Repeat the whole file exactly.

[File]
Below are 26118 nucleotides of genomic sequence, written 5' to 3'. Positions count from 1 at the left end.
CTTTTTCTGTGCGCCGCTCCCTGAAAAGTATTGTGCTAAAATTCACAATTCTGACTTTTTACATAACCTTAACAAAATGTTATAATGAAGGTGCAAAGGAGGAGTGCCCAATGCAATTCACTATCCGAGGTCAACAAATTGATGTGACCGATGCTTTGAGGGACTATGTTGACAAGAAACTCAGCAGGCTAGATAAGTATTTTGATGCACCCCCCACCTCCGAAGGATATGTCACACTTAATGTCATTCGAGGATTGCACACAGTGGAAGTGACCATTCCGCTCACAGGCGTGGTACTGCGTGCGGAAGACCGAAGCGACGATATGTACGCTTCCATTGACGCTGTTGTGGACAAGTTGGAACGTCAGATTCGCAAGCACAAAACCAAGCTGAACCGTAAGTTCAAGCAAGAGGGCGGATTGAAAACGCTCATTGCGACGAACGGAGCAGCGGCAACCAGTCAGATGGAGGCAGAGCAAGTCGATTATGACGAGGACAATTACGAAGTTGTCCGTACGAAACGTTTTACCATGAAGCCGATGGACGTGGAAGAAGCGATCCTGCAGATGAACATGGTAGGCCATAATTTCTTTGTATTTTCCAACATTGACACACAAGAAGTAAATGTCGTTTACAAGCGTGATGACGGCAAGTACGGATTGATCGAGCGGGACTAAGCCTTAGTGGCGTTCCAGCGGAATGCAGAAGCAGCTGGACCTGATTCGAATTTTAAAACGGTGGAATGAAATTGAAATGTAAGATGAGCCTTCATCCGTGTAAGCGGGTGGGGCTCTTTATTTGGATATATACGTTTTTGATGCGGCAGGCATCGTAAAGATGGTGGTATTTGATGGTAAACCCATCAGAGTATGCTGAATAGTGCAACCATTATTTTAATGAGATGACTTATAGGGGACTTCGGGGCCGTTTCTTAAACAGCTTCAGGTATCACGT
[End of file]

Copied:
Below are 26118 nucleotides of genomic sequence, written 5' to 3'. Positions count from 1 at the left end.
CTTTTTCTGTGCGCCGCTCCCTGAAAAGTATTGTGCTAAAATTCACAATTCTGACTTTTTACATAACCTTAACAAAATGTTATAATGAAGGTGCAAAGGAGGAGTGCCCAATGCAATTCACTATCCGAGGTCAACAAATTGATGTGACCGATGCTTTGAGGGACTATGTTGACAAGAAACTCAGCAGGCTAGATAAGTATTTTGATGCACCCCCCACCTCCGAAGGATATGTCACACTTAATGTCATTCGAGGATTGCACACAGTGGAAGTGACCATTCCGCTCACAGGCGTGGTACTGCGTGCGGAAGACCGAAGCGACGATATGTACGCTTCCATTGACGCTGTTGTGGACAAGTTGGAACGTCAGATTCGCAAGCACAAAACCAAGCTGAACCGTAAGTTCAAGCAAGAGGGCGGATTGAAAACGCTCATTGCGACGAACGGAGCAGCGGCAACCAGTCAGATGGAGGCAGAGCAAGTCGATTATGACGAGGACAATTACGAAGTTGTCCGTACGAAACGTTTTACCATGAAGCCGATGGACGTGGAAGAAGCGATCCTGCAGATGAACATGGTAGGCCATAATTTCTTTGTATTTTCCAACATTGACACACAAGAAGTAAATGTCGTTTACAAGCGTGATGACGGCAAGTACGGATTGATCGAGCGGGACTAAGCCTTAGTGGCGTTCCAGCGGAATGCAGAAGCAGCTGGACCTGATTCGAATTTTAAAACGGTGGAATGAAATTGAAATGTAAGATGAGCCTTCATCCGTGTAAGCGGGTGGGGCTCTTTATTTGGATATATACGTTTTTGATGCGGCAGGCATCGTAAAGATGGTGGTATTTGATGGTAAACCCATCAGAGTATGCTGAATAGTGCAACCATTATTTTAATGAGATGACTTATAGGGGACTTCGGGGCCGTTTCTTAAACAGCTTCAGGTATCACGT